Yesterday I decided to make another batch of mayonnaise — we still had some white asparagus to cook and eat. And I did something I have maybe never done before: I set up my camera on its tripod, put it on the table focused on the bowl, and put in in video mode. The running time of the video is about three minutes. I didn't erase the sound track, but there's really nothing interesting to hear.
I decided to make the mayonnaise using just a fork to mix it with, instead of a whisk, to show you how easy it is to do. Here's a recap of the ingredients.
- 1 egg yolk
- 1 tsp. Dijon mustard
- 1 splash vinegar (about ½ tsp.)
- salt and black pepper
- 175 ml (¾ cup U.S.) vegetable oil
For the mayonnaise in my video, I used red wine vinegar and a 50/50 mixture of olive oil and canola (colza) oil. The video goes a little blurry just before then end, but I didn't try to redo it. It still makes the point. You can see how slowly at first, but faster toward the end, you can pour the oil into the egg mixture. The trick is to keep beating the mixture steadily as the mayonnaise comes together.
This is a fresh mayonnaise that is really good served with cold foods like hard-boiled eggs, poached asparagus, a steamed artichoke, cooked chicken, fish, shellfish, or ham, etc. It's also good with steak, or turned into a thousand island dressing or tartar sauce.
I never, ever realised it was THAT "simples"...ReplyDelete
thanks for busting the myth!!
I was thinking of the "sauce tartare", which is really delicious and refreshing: just add a handful of parsley and a handful of chervil, a small shallot, a spoonful of capers, a tea spoonful of vinegar, put it in ze moulinette, and you have a wonderful green sauce tartare!
I must say I admire you to make your mayonnaise with a fork, I make it about twice a week, but I reallly need a whisk, I cannot do it with a fork! (My mother could... :-) )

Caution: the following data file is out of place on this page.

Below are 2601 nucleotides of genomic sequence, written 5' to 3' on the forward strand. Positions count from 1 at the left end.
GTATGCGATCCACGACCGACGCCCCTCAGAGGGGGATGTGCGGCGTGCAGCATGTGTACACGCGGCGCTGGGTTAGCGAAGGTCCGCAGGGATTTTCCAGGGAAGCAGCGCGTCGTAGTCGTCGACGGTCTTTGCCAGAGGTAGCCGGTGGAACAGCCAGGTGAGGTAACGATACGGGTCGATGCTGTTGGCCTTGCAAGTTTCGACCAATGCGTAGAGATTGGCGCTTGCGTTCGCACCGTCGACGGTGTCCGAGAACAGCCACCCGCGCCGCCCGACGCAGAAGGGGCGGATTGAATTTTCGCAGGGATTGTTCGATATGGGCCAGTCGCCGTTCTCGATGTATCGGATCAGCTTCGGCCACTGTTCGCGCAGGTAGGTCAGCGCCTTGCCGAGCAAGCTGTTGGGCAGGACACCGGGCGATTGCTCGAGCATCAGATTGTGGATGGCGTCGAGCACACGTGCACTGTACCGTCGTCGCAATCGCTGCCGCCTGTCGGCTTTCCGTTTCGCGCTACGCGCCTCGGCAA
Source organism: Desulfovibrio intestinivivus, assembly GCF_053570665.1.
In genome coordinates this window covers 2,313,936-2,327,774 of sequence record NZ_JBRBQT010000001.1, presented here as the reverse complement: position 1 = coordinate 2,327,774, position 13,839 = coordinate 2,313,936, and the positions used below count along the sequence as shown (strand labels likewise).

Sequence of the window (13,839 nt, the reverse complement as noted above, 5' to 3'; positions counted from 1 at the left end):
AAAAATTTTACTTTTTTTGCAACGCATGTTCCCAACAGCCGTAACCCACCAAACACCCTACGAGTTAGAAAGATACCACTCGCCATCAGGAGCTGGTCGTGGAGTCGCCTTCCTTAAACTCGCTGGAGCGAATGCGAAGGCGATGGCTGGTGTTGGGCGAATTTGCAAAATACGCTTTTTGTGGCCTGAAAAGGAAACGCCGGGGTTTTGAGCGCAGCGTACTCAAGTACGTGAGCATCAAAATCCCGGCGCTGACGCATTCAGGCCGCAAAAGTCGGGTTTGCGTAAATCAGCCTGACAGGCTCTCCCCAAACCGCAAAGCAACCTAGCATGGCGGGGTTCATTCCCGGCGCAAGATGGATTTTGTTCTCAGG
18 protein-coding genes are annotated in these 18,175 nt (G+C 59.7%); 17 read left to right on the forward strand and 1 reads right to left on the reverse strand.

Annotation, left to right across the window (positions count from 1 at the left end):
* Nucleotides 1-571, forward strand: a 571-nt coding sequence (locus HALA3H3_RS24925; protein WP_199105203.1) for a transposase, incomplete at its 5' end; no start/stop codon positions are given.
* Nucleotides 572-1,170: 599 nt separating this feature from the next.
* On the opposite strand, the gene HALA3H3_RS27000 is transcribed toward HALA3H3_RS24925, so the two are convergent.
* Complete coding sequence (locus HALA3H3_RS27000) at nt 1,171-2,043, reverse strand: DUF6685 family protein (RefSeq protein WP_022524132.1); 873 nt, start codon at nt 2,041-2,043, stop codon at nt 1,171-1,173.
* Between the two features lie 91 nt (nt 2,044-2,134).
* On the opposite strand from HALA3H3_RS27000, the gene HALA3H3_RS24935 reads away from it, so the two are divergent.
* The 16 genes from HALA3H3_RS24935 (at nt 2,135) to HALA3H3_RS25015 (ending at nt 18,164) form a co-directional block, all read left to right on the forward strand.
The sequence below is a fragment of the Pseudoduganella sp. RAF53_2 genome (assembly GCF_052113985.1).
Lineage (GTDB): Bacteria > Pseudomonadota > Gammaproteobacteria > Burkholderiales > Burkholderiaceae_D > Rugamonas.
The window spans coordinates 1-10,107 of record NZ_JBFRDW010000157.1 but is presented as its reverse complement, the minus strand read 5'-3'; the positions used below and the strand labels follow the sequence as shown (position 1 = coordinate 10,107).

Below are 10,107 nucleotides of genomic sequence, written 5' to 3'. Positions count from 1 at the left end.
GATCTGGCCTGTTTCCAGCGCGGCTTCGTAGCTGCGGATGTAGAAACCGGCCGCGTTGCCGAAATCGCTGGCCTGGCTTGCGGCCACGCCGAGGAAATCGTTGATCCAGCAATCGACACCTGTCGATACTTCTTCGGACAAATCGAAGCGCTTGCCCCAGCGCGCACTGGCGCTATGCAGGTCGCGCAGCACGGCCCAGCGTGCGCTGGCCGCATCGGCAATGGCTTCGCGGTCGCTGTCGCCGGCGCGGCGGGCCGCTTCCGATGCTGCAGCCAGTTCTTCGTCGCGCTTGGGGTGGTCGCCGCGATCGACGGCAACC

Have a nice day!
Great! What I like with your recipes and with this video, you make it all sounds so simple and easy!ReplyDelete
If you add some cream to the mayonnaise along with some more vinegar and Dijon mustard you get the rémoulade used to season grated celeriac known as céleri rémoulade.Delete
The video was nifty! I need to try some remoulade one day.ReplyDelete
Thanks for this Ken. It sure thickens up, doesn't it?ReplyDelete
As always, thanks for the education. I use crème fraise in my remoulade -- this sounds good, and (once one gets the knack of making mayo) much better!ReplyDelete
Céleri rémoulade needs a good mayonnaise (commercial like Duke's, or home-made) plus an equal amout of crème fraîche, some extra Dijon mustard, and a little more vinegar too, for the tangy flavor -- as described by CHM. The celery is the grated root, not stalks of celery.ReplyDelete
Sorry for the typos -- tablets and their virtual keyboards.Delete
Just when I thought of copying your achievement with the hand whisker, now I have to give THIS a try.
How nice to be able to see the process. Hope it tastes as good as it looks. I'd love it if you'd play along with Dreaming of France. Here’s my Dreaming of France memeReplyDelete
Paulita, I like to do my blog at my own rhythm and pace. I don't dream of France, I just live here. Thanks for the invitation though.ReplyDelete
I love the video, and the color of the beautiful yolk! I always use an immersion blender, but I'm going to try this!ReplyDelete